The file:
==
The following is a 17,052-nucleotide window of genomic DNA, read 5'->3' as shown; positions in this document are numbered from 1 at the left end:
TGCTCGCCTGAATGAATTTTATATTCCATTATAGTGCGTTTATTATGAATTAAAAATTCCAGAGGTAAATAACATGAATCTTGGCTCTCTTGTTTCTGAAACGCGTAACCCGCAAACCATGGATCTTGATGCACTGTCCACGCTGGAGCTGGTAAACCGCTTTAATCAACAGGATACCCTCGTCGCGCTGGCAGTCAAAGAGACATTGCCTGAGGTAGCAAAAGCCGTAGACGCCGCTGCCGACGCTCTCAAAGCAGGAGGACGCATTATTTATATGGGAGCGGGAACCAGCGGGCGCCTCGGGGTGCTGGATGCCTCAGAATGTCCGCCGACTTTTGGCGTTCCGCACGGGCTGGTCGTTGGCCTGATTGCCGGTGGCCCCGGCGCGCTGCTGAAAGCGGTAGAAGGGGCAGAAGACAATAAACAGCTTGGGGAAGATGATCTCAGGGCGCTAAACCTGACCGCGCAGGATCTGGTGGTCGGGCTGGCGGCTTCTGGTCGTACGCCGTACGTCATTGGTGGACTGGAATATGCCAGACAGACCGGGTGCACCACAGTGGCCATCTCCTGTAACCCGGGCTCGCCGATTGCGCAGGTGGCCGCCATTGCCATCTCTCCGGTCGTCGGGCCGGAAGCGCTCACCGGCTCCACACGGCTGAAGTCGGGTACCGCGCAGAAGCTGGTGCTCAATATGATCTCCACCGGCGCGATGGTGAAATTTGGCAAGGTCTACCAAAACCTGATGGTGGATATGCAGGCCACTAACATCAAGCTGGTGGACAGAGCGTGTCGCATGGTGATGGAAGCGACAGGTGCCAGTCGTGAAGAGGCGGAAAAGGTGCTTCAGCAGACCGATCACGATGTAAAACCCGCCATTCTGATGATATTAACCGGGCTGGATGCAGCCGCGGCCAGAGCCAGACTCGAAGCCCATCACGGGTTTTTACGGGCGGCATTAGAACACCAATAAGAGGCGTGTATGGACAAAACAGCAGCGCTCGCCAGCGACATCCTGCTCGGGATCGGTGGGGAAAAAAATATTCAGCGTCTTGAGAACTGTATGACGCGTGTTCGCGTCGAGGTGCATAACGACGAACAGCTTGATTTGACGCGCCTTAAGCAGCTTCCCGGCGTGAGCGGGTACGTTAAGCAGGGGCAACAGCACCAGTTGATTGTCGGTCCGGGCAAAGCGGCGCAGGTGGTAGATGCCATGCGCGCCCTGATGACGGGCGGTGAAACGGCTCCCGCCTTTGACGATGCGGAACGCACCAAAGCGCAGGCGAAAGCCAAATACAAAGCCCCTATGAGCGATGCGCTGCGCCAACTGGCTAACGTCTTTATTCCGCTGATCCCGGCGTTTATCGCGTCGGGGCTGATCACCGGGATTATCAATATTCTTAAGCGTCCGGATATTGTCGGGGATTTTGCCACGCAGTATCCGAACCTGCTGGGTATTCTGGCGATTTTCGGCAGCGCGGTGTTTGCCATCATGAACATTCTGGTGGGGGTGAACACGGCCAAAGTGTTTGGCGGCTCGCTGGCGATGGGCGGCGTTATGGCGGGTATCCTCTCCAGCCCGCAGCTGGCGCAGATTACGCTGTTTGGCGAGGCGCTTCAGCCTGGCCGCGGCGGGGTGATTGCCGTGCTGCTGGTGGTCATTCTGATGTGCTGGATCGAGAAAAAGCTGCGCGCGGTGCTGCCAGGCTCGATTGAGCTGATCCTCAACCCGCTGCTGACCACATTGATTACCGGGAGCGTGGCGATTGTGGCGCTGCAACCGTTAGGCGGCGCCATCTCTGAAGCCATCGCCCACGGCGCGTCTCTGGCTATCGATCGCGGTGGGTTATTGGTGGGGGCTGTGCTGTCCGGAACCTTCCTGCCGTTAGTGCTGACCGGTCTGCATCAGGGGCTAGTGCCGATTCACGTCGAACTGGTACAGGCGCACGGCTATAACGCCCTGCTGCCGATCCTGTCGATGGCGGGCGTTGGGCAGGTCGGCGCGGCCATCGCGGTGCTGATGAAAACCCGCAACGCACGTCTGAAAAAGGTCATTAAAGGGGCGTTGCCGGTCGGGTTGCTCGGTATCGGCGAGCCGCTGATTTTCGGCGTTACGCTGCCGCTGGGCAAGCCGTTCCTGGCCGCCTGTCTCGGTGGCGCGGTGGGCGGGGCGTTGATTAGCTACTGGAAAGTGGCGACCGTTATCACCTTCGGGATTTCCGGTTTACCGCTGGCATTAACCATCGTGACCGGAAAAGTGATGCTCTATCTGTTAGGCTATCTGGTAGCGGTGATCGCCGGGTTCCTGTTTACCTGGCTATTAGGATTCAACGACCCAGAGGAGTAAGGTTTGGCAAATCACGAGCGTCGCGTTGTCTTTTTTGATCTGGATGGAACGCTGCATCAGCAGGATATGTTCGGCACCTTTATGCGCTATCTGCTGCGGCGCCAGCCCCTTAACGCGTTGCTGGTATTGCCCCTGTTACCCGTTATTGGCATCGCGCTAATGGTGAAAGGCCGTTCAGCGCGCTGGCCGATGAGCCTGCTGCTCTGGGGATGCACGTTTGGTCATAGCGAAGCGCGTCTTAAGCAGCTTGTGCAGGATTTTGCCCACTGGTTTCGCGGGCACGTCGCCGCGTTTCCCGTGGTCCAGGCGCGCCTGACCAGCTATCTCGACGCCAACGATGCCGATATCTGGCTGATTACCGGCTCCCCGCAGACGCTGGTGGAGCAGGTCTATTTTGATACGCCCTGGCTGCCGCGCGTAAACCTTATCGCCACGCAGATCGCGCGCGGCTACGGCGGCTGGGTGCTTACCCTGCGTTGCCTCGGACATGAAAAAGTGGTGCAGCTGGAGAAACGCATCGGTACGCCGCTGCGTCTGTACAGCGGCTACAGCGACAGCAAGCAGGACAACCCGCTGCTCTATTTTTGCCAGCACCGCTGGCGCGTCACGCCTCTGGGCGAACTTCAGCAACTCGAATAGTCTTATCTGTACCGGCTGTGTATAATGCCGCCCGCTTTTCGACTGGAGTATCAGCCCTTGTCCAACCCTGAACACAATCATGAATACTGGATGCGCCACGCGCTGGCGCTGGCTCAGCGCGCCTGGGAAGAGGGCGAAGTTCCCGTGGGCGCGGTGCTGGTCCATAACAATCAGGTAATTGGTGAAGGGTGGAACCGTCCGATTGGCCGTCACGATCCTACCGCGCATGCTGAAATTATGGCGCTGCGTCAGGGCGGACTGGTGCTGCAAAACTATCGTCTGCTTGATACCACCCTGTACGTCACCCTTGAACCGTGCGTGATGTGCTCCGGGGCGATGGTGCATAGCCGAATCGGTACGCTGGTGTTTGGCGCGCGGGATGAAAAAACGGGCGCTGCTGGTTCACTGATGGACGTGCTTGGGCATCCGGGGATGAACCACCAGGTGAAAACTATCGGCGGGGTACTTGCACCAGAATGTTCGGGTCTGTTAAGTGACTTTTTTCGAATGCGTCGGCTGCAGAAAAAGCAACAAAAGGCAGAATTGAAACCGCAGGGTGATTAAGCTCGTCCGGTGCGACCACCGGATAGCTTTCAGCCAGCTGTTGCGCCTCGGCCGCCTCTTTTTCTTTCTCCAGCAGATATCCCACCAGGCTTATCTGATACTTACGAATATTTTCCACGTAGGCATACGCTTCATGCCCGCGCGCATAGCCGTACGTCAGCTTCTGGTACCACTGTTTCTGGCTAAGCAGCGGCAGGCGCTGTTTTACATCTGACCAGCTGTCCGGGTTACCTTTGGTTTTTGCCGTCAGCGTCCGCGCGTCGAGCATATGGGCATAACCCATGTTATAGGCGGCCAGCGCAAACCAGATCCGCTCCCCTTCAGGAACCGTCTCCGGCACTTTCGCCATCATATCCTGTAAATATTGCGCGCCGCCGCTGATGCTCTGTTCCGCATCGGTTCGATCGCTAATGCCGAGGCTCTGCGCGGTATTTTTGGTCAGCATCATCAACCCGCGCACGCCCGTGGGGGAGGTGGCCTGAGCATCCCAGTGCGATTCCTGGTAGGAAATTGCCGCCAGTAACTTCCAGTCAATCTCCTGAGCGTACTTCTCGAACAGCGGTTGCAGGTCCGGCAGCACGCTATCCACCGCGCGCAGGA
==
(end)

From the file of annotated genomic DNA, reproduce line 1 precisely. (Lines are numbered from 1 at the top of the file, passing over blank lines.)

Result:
The following is a 17,052-nucleotide window of genomic DNA, read 5'->3' as shown; positions in this document are numbered from 1 at the left end: